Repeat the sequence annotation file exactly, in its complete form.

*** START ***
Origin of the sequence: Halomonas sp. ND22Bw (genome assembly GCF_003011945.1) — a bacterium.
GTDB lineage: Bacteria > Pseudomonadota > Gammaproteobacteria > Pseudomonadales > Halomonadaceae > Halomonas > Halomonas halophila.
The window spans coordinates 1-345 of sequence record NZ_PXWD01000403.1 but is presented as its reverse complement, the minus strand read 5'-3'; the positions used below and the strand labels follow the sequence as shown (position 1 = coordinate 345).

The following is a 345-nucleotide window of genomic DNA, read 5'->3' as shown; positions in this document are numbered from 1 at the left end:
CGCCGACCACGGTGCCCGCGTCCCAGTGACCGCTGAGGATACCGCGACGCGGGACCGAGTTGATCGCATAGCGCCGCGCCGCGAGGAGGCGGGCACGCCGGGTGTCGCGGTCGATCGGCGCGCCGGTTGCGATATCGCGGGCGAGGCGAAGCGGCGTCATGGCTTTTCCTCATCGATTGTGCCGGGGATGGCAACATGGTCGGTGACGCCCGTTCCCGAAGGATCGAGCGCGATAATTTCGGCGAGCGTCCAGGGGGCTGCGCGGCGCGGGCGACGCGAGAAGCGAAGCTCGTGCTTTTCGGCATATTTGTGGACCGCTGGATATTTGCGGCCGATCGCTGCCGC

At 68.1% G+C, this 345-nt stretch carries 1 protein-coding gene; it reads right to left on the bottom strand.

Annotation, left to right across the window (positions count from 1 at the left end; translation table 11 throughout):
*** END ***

Origin of the sequence: Halomonas sp. ND22Bw (genome assembly GCF_003011945.1) — a bacterium.
GTDB lineage: Bacteria > Pseudomonadota > Gammaproteobacteria > Pseudomonadales > Halomonadaceae > Halomonas > Halomonas halophila.
The window spans coordinates 1-345 of sequence record NZ_PXWD01000403.1 but is presented as its reverse complement, the minus strand read 5'-3'; the positions used below and the strand labels follow the sequence as shown (position 1 = coordinate 345).

The following is a 345-nucleotide window of genomic DNA, read 5'->3' as shown; positions in this document are numbered from 1 at the left end:
CGCCGACCACGGTGCCCGCGTCCCAGTGACCGCTGAGGATACCGCGACGCGGGACCGAGTTGATCGCATAGCGCCGCGCCGCGAGGAGGCGGGCACGCCGGGTGTCGCGGTCGATCGGCGCGCCGGTTGCGATATCGCGGGCGAGGCGAAGCGGCGTCATGGCTTTTCCTCATCGATTGTGCCGGGGATGGCAACATGGTCGGTGACGCCCGTTCCCGAAGGATCGAGCGCGATAATTTCGGCGAGCGTCCAGGGGGCTGCGCGGCGCGGGCGACGCGAGAAGCGAAGCTCGTGCTTTTCGGCATATTTGTGGACCGCTGGATATTTGCGGCCGATCGCTGCCGC

At 68.1% G+C, this 345-nt stretch carries 1 protein-coding gene; it reads right to left on the bottom strand.

Annotation, left to right across the window (positions count from 1 at the left end; translation table 11 throughout):